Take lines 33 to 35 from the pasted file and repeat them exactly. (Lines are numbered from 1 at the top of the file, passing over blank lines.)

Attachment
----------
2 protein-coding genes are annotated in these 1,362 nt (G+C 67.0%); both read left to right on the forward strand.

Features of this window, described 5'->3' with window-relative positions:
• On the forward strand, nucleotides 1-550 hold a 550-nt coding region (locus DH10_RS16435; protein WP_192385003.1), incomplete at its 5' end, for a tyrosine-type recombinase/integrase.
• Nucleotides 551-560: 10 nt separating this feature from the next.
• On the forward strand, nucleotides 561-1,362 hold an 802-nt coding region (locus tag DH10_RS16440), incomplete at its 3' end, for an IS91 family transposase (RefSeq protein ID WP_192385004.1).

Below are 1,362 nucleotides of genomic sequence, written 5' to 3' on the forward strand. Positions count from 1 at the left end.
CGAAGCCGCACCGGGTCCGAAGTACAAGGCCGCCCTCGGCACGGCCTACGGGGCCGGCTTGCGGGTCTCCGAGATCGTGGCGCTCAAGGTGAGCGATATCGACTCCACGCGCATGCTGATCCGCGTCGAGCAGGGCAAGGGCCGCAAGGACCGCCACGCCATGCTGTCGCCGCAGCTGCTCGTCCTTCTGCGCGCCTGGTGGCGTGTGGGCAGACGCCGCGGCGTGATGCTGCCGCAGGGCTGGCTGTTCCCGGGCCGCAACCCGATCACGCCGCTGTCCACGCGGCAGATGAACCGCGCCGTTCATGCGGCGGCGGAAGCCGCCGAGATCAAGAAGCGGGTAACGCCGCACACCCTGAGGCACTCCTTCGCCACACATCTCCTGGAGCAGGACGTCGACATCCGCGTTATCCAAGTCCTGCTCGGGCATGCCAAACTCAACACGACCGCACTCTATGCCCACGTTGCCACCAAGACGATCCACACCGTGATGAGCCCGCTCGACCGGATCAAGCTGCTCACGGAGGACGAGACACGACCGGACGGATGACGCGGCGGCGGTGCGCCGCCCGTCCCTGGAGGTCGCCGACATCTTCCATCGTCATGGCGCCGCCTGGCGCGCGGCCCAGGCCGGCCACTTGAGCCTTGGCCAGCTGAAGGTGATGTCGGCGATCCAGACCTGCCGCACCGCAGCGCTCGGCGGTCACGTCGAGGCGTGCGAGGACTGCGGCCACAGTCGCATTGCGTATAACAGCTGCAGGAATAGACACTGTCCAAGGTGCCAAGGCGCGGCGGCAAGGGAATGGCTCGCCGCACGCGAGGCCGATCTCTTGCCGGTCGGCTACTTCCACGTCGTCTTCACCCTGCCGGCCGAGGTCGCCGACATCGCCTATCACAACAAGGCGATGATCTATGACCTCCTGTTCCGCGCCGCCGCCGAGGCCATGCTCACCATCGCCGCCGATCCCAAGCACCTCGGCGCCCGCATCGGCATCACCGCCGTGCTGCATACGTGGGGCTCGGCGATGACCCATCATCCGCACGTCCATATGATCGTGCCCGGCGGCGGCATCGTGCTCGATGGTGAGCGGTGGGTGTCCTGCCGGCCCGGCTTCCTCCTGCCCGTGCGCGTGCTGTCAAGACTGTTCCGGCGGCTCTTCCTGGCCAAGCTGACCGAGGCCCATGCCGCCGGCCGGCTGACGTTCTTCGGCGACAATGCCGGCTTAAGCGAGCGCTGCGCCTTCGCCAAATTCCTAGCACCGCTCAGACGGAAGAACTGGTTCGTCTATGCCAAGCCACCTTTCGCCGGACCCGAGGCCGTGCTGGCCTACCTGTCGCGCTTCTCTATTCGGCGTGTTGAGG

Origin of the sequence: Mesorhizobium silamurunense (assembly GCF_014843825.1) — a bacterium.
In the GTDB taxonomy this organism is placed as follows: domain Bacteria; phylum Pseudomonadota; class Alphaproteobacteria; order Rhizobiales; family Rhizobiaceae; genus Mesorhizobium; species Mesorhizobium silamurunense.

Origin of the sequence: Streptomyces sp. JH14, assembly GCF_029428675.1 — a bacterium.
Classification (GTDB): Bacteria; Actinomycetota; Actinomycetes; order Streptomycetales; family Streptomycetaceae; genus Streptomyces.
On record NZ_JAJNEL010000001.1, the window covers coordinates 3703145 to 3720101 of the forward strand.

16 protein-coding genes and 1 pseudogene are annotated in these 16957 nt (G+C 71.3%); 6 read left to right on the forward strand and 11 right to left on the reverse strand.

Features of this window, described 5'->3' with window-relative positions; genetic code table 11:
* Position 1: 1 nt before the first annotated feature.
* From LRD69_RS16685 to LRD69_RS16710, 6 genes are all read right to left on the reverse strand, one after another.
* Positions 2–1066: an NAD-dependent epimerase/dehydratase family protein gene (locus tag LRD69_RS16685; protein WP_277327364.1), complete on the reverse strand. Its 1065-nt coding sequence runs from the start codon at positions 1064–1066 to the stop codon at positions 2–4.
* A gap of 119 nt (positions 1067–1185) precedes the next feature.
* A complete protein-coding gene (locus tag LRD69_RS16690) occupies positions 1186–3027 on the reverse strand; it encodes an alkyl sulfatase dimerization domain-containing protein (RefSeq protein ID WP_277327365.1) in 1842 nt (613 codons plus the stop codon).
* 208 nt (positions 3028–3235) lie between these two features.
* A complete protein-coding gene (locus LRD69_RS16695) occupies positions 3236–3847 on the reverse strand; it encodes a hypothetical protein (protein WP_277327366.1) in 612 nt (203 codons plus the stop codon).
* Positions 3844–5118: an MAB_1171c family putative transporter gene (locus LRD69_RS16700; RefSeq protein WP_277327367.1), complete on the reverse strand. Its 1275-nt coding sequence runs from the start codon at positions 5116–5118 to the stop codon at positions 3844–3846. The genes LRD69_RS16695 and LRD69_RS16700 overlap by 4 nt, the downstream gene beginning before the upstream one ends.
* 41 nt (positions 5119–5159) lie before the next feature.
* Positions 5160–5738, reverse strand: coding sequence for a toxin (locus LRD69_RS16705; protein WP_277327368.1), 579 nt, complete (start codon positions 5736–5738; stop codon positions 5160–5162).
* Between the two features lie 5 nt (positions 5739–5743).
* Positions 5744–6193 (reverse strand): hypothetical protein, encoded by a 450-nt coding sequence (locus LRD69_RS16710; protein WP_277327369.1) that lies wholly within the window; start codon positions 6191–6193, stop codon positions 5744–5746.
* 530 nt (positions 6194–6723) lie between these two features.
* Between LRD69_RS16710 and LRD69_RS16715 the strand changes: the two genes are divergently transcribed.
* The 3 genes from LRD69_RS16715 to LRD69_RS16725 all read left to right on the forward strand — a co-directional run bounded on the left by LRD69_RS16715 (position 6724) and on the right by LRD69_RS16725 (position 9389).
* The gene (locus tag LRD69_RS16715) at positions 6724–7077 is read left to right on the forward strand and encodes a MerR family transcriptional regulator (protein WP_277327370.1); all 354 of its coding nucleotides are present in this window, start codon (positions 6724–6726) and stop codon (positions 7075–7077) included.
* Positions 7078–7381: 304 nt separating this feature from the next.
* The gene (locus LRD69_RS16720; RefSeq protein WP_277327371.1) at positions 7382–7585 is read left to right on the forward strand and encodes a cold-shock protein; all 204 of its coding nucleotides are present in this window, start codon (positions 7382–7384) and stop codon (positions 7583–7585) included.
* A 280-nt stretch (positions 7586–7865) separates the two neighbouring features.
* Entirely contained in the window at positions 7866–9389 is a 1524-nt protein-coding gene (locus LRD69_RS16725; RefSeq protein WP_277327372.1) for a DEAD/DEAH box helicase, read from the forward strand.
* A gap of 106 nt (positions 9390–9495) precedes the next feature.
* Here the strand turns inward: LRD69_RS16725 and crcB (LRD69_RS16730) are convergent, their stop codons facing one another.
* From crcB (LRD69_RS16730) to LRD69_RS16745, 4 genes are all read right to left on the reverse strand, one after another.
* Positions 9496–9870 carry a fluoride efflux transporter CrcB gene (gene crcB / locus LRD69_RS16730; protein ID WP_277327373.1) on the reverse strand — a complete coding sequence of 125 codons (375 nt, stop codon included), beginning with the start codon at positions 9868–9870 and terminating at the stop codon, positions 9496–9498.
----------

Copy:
* A 280-nt stretch (positions 7586–7865) separates the two neighbouring features.
* Entirely contained in the window at positions 7866–9389 is a 1524-nt protein-coding gene (locus LRD69_RS16725; RefSeq protein WP_277327372.1) for a DEAD/DEAH box helicase, read from the forward strand.
* A gap of 106 nt (positions 9390–9495) precedes the next feature.